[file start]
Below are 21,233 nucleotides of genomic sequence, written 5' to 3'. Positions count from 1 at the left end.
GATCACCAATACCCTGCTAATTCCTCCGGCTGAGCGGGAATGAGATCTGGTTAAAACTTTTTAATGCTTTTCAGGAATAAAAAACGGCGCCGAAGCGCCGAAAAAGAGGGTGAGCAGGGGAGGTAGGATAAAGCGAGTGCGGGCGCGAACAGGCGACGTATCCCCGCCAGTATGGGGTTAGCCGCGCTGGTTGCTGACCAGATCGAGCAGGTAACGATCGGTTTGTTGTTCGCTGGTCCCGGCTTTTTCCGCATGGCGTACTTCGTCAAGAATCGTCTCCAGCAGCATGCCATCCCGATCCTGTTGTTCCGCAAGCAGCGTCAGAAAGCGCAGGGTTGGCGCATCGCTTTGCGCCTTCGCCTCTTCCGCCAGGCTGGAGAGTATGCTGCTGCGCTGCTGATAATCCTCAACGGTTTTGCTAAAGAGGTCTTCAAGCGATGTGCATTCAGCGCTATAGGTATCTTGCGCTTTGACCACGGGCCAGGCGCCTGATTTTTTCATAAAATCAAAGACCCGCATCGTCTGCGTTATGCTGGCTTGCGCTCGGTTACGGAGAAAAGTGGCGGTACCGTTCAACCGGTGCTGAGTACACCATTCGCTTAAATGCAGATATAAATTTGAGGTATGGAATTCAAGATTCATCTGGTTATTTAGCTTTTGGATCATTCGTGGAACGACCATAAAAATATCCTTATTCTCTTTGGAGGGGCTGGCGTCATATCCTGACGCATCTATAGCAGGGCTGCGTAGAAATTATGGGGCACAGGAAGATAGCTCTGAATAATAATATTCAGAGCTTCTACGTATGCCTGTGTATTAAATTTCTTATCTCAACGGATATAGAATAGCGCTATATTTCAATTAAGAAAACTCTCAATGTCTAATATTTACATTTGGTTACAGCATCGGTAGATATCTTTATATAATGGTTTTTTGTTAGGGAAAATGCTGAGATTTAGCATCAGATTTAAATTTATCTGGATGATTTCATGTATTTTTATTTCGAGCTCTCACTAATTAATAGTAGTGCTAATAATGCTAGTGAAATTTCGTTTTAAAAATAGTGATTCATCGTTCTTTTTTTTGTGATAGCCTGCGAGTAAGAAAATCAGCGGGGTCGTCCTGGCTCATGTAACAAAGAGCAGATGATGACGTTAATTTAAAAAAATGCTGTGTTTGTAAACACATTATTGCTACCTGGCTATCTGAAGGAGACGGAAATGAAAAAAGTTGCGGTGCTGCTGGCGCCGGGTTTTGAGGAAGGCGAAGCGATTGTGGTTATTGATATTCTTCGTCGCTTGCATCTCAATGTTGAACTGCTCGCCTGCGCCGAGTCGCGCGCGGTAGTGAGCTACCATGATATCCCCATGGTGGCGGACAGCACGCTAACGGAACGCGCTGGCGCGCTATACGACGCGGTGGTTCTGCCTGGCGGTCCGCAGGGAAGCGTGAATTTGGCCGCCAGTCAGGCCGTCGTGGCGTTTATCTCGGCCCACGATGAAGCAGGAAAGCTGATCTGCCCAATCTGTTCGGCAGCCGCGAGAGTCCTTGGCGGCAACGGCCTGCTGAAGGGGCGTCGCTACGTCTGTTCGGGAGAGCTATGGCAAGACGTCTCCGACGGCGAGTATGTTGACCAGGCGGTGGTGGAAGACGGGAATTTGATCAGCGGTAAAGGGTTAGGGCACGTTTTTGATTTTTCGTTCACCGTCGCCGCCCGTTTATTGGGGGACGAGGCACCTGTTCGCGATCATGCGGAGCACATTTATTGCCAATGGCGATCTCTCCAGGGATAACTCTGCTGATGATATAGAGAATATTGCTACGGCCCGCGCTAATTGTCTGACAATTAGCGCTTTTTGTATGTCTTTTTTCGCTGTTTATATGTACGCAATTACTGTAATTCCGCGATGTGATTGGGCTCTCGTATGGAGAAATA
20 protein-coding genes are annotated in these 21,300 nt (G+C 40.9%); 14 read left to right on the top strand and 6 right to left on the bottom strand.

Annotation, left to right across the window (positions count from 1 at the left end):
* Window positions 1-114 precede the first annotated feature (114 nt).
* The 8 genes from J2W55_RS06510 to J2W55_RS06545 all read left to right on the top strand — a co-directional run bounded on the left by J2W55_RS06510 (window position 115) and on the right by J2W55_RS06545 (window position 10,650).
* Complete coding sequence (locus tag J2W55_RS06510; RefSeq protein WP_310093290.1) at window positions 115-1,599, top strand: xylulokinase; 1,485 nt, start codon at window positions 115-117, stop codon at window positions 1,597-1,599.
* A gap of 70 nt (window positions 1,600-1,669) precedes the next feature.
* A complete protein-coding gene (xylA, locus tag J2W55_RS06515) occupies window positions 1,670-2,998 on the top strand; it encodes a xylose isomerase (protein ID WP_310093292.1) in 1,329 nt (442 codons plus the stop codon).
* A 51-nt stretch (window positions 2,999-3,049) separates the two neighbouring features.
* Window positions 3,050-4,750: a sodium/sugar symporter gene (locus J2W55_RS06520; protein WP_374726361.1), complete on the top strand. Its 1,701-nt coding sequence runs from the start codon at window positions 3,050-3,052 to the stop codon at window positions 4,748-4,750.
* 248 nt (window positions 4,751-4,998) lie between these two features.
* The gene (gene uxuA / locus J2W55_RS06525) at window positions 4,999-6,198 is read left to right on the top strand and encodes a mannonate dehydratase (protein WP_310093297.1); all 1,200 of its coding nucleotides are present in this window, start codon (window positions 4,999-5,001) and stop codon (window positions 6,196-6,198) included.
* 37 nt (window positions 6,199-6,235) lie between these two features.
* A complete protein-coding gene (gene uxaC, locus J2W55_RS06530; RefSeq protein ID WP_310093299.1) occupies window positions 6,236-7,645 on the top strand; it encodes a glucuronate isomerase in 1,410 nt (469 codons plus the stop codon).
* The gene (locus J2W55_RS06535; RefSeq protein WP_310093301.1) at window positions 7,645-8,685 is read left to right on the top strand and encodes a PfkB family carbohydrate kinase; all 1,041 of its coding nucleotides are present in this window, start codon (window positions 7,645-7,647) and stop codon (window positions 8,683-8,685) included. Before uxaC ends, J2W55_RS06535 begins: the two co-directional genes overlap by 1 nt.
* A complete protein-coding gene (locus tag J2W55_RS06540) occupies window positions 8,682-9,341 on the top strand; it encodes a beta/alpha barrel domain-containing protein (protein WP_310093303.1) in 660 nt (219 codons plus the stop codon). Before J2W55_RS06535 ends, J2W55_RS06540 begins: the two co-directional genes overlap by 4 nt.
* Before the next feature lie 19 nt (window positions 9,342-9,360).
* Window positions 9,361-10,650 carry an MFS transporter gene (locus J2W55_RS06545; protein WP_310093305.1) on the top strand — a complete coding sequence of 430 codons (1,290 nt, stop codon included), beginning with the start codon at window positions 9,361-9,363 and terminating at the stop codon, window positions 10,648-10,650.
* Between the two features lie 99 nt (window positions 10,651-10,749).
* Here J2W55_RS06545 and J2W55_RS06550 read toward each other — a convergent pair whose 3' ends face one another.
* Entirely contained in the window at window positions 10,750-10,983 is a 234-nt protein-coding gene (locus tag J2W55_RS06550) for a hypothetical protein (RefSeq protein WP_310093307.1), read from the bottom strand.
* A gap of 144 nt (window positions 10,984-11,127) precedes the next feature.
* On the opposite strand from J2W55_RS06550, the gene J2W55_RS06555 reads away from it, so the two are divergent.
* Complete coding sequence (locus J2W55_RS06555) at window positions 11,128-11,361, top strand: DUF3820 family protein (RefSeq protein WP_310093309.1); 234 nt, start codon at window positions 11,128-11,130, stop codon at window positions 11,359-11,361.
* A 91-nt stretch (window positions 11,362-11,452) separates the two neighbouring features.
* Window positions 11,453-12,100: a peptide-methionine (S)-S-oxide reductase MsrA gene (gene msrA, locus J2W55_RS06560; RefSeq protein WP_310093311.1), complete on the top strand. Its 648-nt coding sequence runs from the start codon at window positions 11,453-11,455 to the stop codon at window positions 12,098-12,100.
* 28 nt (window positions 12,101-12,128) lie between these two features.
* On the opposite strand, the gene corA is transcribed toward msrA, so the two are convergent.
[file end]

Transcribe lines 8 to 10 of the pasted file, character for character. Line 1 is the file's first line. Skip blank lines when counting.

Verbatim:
* A gap of 70 nt (window positions 1,600-1,669) precedes the next feature.
* A complete protein-coding gene (xylA, locus tag J2W55_RS06515) occupies window positions 1,670-2,998 on the top strand; it encodes a xylose isomerase (protein ID WP_310093292.1) in 1,329 nt (442 codons plus the stop codon).
* A 51-nt stretch (window positions 2,999-3,049) separates the two neighbouring features.